The LS-T is available only with the new, as of 2017 also, six-speed Aisin-produced auto. The new engine and transmission are a hardy, dependable truck-like combination.
Fuel consumption is a claimed 7.9L/100km (combined). It has an 65-litre fuel tank.
It has a five-star ANCAP rating.
2. Hyundai Santa Fe Highlander
This Santa Fe is a solid tow vehicle with a gutsy engine. The auto-only Highlander has a GVM of 2600kg, GCM of 4600kg, and a towing capacity of 2000kg (braked), 750kg (unbraked). Maximum towball weight is 150kg with a genuine Hyundai load-assist kit.
The seven-seater AWD Santa Fe is one of the few SUVs that manages to pack a lot of gear into a neat, nice-looking package and is also supremely capable at everything it is claimed to be good at, even towing.
The upper-spec Highlander ($57,090, plus on-road costs) has a 2.2-litre common-rail direct-injection (CRDi) engine (147kW@3800rpm and 440Nm@1750-2750rpm), mated to a six-speed automatic transmission. It is 4700mm long with a 2700mm wheelbase and has a kerb weight of 1857kg.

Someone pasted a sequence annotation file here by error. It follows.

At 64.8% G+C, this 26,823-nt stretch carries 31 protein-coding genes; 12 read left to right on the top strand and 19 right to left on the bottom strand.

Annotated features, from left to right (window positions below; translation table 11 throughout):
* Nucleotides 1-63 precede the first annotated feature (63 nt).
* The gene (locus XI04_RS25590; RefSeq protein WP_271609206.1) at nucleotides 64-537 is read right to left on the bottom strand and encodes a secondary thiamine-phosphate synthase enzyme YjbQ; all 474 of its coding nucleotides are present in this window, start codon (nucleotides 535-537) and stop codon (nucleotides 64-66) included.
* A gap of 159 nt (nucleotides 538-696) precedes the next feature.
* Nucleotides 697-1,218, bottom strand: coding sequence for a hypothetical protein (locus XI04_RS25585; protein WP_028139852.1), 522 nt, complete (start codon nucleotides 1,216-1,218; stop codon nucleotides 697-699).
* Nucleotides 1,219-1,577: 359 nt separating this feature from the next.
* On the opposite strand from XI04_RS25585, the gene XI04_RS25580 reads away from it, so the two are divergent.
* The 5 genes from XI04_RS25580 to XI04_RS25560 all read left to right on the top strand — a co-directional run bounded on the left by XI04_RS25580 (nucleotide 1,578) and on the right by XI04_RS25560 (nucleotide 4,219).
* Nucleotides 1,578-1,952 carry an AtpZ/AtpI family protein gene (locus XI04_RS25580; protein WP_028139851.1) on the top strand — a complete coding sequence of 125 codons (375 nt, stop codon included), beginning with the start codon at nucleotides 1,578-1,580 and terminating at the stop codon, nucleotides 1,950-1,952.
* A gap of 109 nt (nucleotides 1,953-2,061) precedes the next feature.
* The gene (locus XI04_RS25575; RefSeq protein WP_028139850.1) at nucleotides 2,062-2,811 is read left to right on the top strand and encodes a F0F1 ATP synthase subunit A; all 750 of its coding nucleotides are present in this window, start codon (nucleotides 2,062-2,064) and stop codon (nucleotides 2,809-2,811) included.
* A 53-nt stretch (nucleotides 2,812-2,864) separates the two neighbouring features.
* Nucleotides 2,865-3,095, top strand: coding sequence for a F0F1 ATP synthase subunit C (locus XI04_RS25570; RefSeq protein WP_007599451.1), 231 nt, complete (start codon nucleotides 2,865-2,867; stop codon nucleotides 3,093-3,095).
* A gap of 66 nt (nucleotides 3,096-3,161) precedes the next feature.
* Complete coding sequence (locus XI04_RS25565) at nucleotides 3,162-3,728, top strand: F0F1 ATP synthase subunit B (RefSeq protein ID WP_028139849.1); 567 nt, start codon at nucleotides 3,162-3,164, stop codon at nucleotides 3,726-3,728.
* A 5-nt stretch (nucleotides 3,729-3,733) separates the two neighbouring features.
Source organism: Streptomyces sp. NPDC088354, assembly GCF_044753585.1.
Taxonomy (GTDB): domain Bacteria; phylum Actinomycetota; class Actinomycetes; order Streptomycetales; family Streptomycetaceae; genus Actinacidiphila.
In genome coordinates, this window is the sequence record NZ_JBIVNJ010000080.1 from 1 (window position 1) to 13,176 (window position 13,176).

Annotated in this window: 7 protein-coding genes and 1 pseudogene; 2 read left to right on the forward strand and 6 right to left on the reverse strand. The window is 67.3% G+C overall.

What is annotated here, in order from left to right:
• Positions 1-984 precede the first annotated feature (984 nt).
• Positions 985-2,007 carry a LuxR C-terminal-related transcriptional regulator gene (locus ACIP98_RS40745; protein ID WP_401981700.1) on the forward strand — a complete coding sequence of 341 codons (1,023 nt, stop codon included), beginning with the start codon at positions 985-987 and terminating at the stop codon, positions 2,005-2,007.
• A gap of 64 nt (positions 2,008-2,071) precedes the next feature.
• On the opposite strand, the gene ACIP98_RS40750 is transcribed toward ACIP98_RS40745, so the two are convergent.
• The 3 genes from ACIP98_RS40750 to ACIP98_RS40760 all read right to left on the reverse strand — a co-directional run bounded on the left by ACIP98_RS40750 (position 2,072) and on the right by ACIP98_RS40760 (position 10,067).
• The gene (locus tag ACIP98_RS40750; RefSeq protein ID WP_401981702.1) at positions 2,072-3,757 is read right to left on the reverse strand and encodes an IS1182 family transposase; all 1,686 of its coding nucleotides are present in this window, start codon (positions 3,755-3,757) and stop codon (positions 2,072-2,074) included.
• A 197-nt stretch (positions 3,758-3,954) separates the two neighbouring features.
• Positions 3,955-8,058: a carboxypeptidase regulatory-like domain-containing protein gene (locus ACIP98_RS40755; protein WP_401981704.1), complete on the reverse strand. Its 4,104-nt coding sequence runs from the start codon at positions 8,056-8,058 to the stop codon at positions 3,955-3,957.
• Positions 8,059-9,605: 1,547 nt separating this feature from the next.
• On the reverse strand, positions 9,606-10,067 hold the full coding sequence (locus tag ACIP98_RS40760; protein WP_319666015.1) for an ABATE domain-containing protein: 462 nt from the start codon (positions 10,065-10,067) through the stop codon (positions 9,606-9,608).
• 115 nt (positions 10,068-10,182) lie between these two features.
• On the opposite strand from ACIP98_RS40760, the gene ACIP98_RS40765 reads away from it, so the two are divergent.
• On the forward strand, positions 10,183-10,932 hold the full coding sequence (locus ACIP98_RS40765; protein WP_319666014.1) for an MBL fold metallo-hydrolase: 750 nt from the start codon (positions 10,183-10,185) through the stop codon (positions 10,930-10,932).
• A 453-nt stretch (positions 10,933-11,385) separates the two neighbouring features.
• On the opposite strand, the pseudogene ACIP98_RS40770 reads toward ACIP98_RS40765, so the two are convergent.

Claimed fuel consumption is 7.8L/100km (combined).
It has a five-star ANCAP rating.
3. Mazda CX-9 GT
The GT's GVM is 2575kg (AWD; 2505kg for the FWD version). It has a towing capacity of 2000kg (braked), 750kg (unbraked), and a towball download limit listed as 100kg.
Mazda's petrol engines perform so well and are so fuel efficient that it doesn't even bother making a diesel CX-9 option. No matter, because this big seven-seater wagon ($61,390, plus on-road costs in GT AWD spec), big, long and low, is a real goer when it comes to towing missions.
It has a turbocharged 2.5-litre four-cylinder petrol engine (170kW@5000rpm and 420Nm@2000rpm), mated to a six-speed automatic transmission. It is 5075mm long with a 2930mm wheelbase and has a kerb weight of 1974kg.
This CX-9 is a great family all-rounder.